SVG animation

Maryna Yanul
November 92:00 AM

Fast and practical animating of SVG images.

Heroes

Why we are using SVG

If we observe the rapid growth of web development segment over the course of past few years we notice more frequent usage of SVG images. They are used for icons, logos, graphs and even fonts. Why has SVG become so popular these days that even clients suggest using it when providing requirement specification. Superb quality on any devices — main reason to chose this particular format over others.

For us as for developers there are even more reasons to use SVG:

  1. Text format
  2. Scalability
  3. The ability to use raster graphics in SVG
  4. Indexed by search engines
  5. Many ways to animation
  6. Integrates with HTML and XHTML documents
  7. Compatibility with CSS
  8. Unicode support
  9. It supports standardized W3C Document Object Model

But there are also inconveniences:

  1. A large number of small parts makes use of SVG irrational
  2. Can not be used in drawing maps
  3. Disadvantage of XML markup — large file size

Ways of optimizing SVG images

Since we end up writing some extra code when rendering vector graphic the end result should be optimized using different services. Most often we use SVGO (https://github.com/svg/svgo). It’s quite easy to use and there is no need to upload the images to other websites.

Example of SVG optimisation using SVGO

Process of animating SVG

There is a number of ways SVG can be animated:

  1. SMIL (is the native SVG animation specification)
  2. Web Animations API (The Web Animations API is native JavaScript that allows you to create more complex sequential animations without loading any external scripts)
  3. ​WebGL
  4. CSS animation

Css animation is used in order to avoid overloading your service with big libraries for animating icons and loaders.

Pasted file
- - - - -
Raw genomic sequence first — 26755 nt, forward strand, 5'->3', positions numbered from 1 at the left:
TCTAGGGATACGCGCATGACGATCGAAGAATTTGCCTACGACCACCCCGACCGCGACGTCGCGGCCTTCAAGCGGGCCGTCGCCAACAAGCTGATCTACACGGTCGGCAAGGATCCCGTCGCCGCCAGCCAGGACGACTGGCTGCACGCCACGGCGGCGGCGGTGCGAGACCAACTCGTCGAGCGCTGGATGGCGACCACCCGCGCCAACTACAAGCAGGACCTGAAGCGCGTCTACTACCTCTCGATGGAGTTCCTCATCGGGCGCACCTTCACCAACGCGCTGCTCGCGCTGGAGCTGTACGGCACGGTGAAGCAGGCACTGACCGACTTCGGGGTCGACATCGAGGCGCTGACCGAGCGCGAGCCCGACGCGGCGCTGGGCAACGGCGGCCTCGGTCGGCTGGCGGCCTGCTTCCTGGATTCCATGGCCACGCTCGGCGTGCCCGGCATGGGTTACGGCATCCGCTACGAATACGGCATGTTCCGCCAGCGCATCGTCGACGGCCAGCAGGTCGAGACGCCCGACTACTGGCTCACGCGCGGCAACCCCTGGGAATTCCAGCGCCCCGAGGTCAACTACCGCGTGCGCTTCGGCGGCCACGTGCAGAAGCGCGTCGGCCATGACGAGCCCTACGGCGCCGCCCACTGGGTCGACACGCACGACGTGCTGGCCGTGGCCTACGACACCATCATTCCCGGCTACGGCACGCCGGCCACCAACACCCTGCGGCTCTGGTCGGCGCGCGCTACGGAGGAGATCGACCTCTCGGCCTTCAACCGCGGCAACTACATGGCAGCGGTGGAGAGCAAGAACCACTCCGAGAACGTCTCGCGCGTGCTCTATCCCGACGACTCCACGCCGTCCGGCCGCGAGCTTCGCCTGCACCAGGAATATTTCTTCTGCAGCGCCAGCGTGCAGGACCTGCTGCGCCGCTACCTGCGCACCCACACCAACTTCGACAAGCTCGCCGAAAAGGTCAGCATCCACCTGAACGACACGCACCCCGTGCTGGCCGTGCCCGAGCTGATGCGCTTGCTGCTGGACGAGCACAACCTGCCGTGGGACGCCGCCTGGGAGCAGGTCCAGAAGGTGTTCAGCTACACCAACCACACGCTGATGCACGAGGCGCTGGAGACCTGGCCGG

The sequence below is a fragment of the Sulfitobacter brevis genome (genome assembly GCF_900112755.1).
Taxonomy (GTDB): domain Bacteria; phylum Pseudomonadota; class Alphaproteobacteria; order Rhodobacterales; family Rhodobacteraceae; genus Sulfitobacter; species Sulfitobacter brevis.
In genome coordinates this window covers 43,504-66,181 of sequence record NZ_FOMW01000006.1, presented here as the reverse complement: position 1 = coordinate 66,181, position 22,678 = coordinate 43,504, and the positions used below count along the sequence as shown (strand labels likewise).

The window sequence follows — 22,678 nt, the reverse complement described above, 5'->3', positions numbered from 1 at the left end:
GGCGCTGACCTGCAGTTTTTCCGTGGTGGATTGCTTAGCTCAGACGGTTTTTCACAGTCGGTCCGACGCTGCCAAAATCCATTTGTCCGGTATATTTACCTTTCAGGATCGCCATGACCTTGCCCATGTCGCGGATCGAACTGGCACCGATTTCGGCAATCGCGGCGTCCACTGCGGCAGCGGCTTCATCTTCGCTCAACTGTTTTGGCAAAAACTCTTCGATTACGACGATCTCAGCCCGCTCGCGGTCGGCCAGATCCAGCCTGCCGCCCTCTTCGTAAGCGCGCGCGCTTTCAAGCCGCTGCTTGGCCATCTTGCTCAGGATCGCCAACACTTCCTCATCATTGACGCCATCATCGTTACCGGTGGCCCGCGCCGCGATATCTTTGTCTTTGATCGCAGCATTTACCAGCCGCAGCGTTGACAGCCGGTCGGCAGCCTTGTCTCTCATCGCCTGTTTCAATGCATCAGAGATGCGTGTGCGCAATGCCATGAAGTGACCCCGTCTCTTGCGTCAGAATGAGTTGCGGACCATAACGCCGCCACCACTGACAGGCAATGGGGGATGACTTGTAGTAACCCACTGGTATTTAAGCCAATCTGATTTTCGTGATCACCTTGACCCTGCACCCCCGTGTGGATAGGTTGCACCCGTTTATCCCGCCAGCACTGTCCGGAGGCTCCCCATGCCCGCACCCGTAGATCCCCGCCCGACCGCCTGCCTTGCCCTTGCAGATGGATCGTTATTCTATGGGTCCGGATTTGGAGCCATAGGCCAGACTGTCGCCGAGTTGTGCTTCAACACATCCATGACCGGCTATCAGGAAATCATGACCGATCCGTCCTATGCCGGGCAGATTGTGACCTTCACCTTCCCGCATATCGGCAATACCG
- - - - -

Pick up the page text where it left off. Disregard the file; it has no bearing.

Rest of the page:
Let’s have a look at an example of animating a yolk that was initially drawn in “Sketch”:

As can be seen from the example, we use Keyframe Animation Syntax for animation.

It’s implemented by setting the initial position of an element by id(0%), transition(50%) and final position(100%). To achieve smooth animation Initial and final values are equal.

Here are some benefits of this approach:

  1. You don’t need an external library
  2. Preprocessors (like Sass or Less) allow you to create variables
  3. You can listen for onAnimationEnd and some other animation hooks with native JavaScript
  4. It is easy to use for responsive development because you can modify your animation with media queries

Downsides of using css animation:

  1. You can’t produce some complex physics effects that are nice for realistic motion
  2. A lot of recalculation needs to be done if you adjust timing
  3. CSS and SVG on mobile sometimes requires strange hacks

Still, with the help of simple and trivial css animation interesting projects can be made. As an example have made a simple game-video using HTML, CSS & a little bit of JavaScript, all the SVG were drawn in “Sketch”. The game’s objective is to save the princess(“just click!” in any situation)

Game:

https://github.com/maryna-yanul/duck-the-princess/ — repository of the project.

So basically in order to avoid overloading the project with “heavy” libraries all you literally need is CSS and good mood ;)